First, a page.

Today the principal was in my room for 90 minutes.

After 10 minutes of direct instruction to the class, I noticed one of my students madly waving her hand. She wanted to whisper something in my ear, so I bent over to listen.

Her message: “Your zipper is open!!”

It went downhill from there for about 40 more minutes. My kids just weren’t engaged. They were playing along for my sake, I suppose, but nobody was connected.  It wasn’t until I decided it couldn’t get any worse, so tossed the pre-approved lesson plan and went extemporaneous for the rest of the class that we clicked into our usual groove.

Earlier in the week, I asked my fourth period to watch this video: and then they talked about what motivates them to try new things or to excel in school.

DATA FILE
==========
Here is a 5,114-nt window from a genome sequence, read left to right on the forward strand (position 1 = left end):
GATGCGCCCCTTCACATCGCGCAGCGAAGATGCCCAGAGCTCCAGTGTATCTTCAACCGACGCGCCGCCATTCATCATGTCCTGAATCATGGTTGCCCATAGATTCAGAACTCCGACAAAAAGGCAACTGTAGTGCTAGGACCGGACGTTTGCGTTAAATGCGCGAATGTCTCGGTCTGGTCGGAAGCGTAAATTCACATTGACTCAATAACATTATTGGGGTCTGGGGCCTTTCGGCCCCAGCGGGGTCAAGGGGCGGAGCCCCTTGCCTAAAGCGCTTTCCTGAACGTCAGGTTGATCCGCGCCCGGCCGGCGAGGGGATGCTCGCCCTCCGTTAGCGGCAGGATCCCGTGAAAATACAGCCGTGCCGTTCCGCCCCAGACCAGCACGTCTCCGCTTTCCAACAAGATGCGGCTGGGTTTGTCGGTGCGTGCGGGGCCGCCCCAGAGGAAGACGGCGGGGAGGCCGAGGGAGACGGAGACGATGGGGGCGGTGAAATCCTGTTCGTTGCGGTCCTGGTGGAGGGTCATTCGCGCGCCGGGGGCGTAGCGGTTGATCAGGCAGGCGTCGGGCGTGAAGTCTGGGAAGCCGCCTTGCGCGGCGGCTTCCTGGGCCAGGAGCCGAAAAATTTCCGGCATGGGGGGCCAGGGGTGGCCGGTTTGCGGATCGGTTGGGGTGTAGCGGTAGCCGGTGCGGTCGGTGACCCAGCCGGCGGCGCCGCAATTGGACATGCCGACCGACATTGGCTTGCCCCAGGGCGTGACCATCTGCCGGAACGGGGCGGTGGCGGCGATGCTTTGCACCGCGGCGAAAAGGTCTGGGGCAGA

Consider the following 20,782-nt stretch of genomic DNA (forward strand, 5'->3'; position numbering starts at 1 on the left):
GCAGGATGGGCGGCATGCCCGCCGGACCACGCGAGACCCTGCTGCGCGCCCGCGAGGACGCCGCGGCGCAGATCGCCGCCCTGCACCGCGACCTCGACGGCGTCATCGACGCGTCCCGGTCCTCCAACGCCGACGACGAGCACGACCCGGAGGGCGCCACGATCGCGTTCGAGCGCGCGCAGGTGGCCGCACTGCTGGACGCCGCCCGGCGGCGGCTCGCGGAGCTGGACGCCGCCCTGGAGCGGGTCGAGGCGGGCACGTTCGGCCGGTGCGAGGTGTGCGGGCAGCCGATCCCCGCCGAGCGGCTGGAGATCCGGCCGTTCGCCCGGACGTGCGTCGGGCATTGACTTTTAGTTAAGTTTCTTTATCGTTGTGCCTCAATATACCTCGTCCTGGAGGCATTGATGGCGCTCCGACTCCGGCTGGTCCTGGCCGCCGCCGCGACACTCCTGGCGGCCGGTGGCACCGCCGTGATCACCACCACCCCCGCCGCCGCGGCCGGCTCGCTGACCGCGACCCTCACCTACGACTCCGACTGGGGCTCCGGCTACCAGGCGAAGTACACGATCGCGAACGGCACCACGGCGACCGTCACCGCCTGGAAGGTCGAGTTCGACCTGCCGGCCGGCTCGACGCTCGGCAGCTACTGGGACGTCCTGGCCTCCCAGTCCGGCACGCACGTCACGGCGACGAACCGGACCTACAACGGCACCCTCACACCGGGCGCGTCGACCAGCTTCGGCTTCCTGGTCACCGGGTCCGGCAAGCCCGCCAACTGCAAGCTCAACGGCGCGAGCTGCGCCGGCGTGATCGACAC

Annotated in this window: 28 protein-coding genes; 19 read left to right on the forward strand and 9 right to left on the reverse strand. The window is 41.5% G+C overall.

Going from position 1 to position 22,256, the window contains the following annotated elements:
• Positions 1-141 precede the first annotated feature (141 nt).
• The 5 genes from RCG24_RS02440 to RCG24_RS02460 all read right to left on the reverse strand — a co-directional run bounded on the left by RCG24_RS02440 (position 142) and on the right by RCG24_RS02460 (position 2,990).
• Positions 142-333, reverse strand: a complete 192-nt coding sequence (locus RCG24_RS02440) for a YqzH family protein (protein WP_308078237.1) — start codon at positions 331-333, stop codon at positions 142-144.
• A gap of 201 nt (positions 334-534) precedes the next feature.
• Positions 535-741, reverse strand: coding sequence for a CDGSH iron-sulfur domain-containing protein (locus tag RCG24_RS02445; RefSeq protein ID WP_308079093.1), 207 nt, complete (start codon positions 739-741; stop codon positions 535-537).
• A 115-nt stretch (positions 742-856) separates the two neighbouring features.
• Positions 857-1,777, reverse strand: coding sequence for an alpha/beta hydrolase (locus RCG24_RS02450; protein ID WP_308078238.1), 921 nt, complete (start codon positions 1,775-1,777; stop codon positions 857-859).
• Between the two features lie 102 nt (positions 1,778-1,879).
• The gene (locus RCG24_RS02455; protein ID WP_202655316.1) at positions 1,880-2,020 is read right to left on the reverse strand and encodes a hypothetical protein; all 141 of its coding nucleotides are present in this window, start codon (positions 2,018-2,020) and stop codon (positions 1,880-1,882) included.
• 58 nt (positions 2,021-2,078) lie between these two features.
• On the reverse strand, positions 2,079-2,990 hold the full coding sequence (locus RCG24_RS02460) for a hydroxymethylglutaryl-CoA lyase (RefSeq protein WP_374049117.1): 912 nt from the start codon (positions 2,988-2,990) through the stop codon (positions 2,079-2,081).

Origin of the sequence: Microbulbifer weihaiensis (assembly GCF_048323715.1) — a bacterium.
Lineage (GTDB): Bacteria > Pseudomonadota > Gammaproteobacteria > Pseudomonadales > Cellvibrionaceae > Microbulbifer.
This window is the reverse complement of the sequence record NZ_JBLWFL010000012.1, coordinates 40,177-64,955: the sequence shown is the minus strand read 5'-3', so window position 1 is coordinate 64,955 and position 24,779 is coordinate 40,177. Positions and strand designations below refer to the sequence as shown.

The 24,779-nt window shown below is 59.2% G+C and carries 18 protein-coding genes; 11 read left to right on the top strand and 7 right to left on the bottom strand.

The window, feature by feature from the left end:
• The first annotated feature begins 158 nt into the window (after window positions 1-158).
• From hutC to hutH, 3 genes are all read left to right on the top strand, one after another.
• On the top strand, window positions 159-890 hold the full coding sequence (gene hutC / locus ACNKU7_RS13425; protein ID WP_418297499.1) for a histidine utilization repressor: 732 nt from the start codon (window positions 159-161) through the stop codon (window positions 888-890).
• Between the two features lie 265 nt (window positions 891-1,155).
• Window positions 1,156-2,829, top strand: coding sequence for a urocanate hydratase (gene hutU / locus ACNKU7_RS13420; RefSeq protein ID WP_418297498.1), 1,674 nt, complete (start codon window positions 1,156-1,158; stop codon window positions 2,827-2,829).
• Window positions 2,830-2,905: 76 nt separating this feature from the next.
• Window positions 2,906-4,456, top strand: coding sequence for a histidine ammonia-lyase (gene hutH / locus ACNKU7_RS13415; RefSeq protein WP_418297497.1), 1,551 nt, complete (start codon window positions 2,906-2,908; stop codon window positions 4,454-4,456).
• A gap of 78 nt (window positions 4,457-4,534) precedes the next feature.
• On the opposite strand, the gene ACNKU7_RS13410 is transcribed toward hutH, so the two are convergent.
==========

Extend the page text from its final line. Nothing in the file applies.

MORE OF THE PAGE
I spent the next 90 minutes in silence, just listening to the raw and sometimes emotional opinions of 30 odd teens who want to achieve brilliant things, but feel smothered by an outdated education system.

Now I’m off to a three hour class with 20 other teachers/administrators who maybe feel the same way my students do–who feel like maybe they are standing, every day, in front of not only an entire room of teenagers, but entire schools and communities unprepared, with a zipper undone.  I haven’t hardly slept in days (yes, Meg needed me to cut her hair, fix her dress, move the waistband in her dress, and print her travel documents the night before she left) and I’m coming down with some kind of flu. But this thing–this muddling through a doctoral program aimed at really changing educational paradigms–feels like it might be worth it.

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